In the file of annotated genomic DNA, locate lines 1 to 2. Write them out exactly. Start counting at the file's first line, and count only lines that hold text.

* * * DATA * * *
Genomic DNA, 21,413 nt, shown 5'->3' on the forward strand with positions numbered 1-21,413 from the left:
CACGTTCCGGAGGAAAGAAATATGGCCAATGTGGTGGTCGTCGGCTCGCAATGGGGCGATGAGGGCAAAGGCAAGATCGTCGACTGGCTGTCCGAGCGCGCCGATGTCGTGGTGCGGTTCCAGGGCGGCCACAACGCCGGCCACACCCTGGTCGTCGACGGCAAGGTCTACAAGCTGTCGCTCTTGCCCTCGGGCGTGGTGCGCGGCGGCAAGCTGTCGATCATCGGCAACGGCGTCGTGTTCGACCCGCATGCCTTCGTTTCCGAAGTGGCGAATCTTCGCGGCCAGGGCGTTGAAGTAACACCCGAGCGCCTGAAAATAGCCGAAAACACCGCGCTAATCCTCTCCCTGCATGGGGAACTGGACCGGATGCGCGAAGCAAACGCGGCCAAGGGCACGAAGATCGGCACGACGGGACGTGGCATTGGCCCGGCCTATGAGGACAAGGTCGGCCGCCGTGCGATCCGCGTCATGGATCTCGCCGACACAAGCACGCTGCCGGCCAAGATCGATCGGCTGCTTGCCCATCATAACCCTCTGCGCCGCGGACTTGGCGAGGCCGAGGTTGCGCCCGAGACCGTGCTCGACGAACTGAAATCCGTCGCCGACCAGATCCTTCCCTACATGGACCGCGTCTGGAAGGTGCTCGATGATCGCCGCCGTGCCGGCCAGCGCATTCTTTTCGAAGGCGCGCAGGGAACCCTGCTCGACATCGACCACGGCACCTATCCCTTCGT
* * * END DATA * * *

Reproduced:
Genomic DNA, 21,413 nt, shown 5'->3' on the forward strand with positions numbered 1-21,413 from the left:
CACGTTCCGGAGGAAAGAAATATGGCCAATGTGGTGGTCGTCGGCTCGCAATGGGGCGATGAGGGCAAAGGCAAGATCGTCGACTGGCTGTCCGAGCGCGCCGATGTCGTGGTGCGGTTCCAGGGCGGCCACAACGCCGGCCACACCCTGGTCGTCGACGGCAAGGTCTACAAGCTGTCGCTCTTGCCCTCGGGCGTGGTGCGCGGCGGCAAGCTGTCGATCATCGGCAACGGCGTCGTGTTCGACCCGCATGCCTTCGTTTCCGAAGTGGCGAATCTTCGCGGCCAGGGCGTTGAAGTAACACCCGAGCGCCTGAAAATAGCCGAAAACACCGCGCTAATCCTCTCCCTGCATGGGGAACTGGACCGGATGCGCGAAGCAAACGCGGCCAAGGGCACGAAGATCGGCACGACGGGACGTGGCATTGGCCCGGCCTATGAGGACAAGGTCGGCCGCCGTGCGATCCGCGTCATGGATCTCGCCGACACAAGCACGCTGCCGGCCAAGATCGATCGGCTGCTTGCCCATCATAACCCTCTGCGCCGCGGACTTGGCGAGGCCGAGGTTGCGCCCGAGACCGTGCTCGACGAACTGAAATCCGTCGCCGACCAGATCCTTCCCTACATGGACCGCGTCTGGAAGGTGCTCGATGATCGCCGCCGTGCCGGCCAGCGCATTCTTTTCGAAGGCGCGCAGGGAACCCTGCTCGACATCGACCACGGCACCTATCCCTTCGT